i go where no music lover has gone before
So, in 1973 I make an amazing discovery. You see, we don’t have iPods or even MP3 players. The lucky ones amongst us have little transistors. And, at night, we listen to these marvels of 70s communication with an ear plug – note, “plug” not “plugs.” It plugged into the transistor but only had one ear piece. And that’s when I make my discovery.
As you lie in bed at night, if you put the ear plug in one ear, and only push the connection halfway into the transistor, you get sound coming out of both the radio AND the ear plug. And so, if you lie with your head on your radio, and your ear piece in, you get to listen to the radio in a sort of simulated stereo.
In 1973 that was sheer magic!
neil armstrong goes somewhere new too
I made my discovery just four years after Neil Armstrong took a small step for man but a giant step for mankind. Yes, 1969, man landed on the moon. I remember it.
I’m sitting in my Standard Four (Year 6) class at Maungawhau Primary School. Mrs G. is in charge. The class listens in complete awe. Over the classroom intercom comes the commentary of Apollo 11 landing on the moon. In my memory it was being broadcast live. I’ve since realised it must have been a pre-recorded programme.
It’s one of those days where we are at school but the moon is still visible in the blue sky outside.
Mrs G. looks outside and says words I’ll never forget, “Well, children,” and she gazes up at the moon, “man has landed on the moon. I only wish the Russians could have got there first.”
Yep, you guess it. Mrs G. was a dyed in the wool, fully paid up, card carrying Communist. Of course she’d be fired for saying something like that these days. Not that she’ll worry about that. She was about 105 years old when she taught me. She must have long since left this mortal coil.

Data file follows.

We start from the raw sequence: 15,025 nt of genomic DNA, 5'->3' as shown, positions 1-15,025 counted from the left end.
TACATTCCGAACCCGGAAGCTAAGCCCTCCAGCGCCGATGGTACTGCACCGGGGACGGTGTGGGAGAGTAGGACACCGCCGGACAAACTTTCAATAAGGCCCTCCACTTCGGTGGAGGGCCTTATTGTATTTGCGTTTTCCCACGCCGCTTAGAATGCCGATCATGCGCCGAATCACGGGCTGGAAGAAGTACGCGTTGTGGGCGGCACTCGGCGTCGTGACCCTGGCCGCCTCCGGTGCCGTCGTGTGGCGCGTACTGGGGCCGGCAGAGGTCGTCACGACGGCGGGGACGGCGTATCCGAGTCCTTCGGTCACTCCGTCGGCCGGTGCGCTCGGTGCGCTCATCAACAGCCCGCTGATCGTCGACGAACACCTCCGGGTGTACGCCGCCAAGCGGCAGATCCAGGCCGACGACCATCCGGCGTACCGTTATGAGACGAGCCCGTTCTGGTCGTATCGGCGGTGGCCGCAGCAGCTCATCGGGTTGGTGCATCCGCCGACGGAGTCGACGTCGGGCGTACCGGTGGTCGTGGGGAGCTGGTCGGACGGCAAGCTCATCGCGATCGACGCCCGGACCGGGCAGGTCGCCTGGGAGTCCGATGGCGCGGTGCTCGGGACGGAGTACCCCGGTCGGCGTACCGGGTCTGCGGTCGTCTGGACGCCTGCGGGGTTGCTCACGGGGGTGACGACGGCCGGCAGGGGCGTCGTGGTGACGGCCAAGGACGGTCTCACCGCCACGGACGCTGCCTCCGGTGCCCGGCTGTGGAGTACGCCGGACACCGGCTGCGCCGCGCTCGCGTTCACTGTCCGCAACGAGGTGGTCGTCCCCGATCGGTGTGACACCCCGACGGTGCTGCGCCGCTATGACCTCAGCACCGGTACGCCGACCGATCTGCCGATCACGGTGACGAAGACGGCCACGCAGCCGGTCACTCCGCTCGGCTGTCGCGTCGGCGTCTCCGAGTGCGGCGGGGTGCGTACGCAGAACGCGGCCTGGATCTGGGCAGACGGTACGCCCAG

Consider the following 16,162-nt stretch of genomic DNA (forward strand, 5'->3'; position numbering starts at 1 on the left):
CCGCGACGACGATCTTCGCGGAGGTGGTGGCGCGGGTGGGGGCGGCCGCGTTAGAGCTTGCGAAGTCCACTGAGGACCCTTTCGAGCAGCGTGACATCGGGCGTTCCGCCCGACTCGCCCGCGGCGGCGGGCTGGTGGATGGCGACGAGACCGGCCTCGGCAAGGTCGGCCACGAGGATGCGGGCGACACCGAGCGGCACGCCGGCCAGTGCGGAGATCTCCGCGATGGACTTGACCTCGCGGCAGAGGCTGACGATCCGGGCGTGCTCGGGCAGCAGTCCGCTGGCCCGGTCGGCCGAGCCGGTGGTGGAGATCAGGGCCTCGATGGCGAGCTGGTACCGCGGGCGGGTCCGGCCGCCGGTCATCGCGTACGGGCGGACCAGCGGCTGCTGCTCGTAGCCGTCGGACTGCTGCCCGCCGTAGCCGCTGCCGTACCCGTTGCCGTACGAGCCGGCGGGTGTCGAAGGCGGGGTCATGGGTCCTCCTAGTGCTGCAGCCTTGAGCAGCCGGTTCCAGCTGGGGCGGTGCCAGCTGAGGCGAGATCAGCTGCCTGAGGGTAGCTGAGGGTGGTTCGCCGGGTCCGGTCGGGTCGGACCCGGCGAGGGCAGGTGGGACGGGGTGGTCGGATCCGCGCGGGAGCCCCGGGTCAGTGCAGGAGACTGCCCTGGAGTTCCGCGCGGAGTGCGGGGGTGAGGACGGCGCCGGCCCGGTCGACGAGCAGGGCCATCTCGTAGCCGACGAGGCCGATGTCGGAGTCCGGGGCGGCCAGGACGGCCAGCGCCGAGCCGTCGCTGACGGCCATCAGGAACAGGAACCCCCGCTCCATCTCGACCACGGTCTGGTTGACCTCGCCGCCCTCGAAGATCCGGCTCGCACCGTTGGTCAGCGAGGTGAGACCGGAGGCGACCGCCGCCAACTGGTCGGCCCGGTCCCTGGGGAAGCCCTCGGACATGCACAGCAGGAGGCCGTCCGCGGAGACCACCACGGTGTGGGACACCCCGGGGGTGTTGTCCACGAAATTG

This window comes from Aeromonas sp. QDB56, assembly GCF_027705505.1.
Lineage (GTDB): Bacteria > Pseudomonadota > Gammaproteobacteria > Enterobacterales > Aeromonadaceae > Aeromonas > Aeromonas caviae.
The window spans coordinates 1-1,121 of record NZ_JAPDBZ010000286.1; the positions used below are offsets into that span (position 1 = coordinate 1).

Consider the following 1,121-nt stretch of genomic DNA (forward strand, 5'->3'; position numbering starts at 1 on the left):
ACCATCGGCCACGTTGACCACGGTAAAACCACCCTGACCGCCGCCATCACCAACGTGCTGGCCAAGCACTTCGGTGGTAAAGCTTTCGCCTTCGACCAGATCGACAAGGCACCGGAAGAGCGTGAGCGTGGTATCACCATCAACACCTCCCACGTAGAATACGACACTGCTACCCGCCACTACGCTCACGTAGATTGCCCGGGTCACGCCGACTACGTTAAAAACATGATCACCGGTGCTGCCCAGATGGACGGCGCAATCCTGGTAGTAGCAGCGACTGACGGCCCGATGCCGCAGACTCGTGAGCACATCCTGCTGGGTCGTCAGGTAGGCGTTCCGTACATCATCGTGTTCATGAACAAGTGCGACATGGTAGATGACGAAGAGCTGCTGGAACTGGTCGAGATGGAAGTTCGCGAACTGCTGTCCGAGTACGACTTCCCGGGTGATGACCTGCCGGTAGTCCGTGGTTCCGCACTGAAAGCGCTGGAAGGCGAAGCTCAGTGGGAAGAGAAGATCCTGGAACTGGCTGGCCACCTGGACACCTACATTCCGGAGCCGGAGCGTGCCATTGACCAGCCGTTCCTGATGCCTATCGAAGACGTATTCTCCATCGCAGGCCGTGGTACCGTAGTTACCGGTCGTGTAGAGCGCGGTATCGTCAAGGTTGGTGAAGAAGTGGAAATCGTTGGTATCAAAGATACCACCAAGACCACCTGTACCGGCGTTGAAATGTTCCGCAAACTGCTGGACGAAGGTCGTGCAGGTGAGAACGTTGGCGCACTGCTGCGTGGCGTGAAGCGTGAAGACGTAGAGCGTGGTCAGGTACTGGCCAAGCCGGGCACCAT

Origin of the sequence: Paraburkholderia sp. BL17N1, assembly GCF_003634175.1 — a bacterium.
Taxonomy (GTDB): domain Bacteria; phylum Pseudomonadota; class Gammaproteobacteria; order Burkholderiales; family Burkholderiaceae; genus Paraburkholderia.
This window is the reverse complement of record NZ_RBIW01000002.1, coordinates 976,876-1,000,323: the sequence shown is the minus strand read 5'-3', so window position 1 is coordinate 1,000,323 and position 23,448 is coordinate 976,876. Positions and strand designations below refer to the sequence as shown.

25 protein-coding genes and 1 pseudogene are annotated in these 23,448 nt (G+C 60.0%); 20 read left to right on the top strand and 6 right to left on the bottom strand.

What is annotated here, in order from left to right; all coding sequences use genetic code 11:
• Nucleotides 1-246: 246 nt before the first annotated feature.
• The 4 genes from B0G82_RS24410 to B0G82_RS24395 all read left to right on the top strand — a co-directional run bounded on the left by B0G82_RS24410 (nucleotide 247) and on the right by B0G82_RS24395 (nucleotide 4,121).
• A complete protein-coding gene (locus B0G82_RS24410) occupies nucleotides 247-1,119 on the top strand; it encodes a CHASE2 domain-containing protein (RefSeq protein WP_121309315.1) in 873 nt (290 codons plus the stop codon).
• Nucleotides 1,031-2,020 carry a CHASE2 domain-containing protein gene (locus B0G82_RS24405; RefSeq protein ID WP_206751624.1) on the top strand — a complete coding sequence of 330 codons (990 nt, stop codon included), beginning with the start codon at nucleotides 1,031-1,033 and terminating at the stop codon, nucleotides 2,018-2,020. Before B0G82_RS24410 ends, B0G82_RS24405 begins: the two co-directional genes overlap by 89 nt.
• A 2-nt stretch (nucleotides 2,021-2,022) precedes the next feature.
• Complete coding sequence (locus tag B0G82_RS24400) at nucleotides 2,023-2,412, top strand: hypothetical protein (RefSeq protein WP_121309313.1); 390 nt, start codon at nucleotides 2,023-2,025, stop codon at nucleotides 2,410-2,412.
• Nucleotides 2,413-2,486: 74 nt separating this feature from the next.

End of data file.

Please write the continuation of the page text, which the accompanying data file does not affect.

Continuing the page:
musical space obsessions
Around this time space and landing on the moon became something of a musical obsession. It began with a UK band named The Tornados who released an instrumental called Telstar. It was named after an American telecommunications satellite of the same name.
TRIVIA TIME – what was the first song by a UK band to reach #1 on the US charts? Yep, you guessed it; Telstar by The Tornadoes.
It continued with songs like Rocket Man and Dark Side of the Moon.
getting to the point of convergence
Anyway, getting to the point, another space song was David Bowie’s Space Oddity. And, it was this song that I vividly recall listening to back in 1973 in simulated ear-plug stereo while lying in bed.
Space Oddity was actually released in 1969 to coincide with the lunar landing. In an interesting piece of weirdness the BBC used it as the background music to their Apollo 11 launch and landing reports. That’s strange…
…it’s strange because the song is about an astronaut named Major Tom who cuts off communication with Earth and just floats off into space where he is stranded, “and there’s nothing I can do.”
David Bowie himself comment that the song’s theme was such that he was pleased but highly amazed that the BBC chose to link it with the Apollo 11 project. He quipped that there would be some embarrassed faces at the inappropriate nature of the lyric if something went wrong with Apollo 11.
space oddity fax
- The song had nothing to do with Apollo 11. David Bowie wrote it after seeing 2001:A Space Odyssey, a movie he described as amazing. Major Tom is mentioned in two other Bowie songs. The first Ashes To Ashes where Major Tom makes contact with Earth. He says he is happy in space, but Ground Control comes to the conclusion that he is a junkie. The second is Hallo Spaceboy released in 1995.
- Other artists have released songs featuring Bowie’s Major Tom character. These include; Peter Schilling’s 1983 release, Major Tom (I’m Coming Home) which tells the story of Major Tom in space. And K.I.A.’s 2003 release Mrs. Major Tom, which tells the Space Oddity story from the point of view of Major Tom’s wife.
- The keyboard player on Space Oddity is the famous Rick Wakeman – he was paid nine pounds.
- Space Oddity lyrics.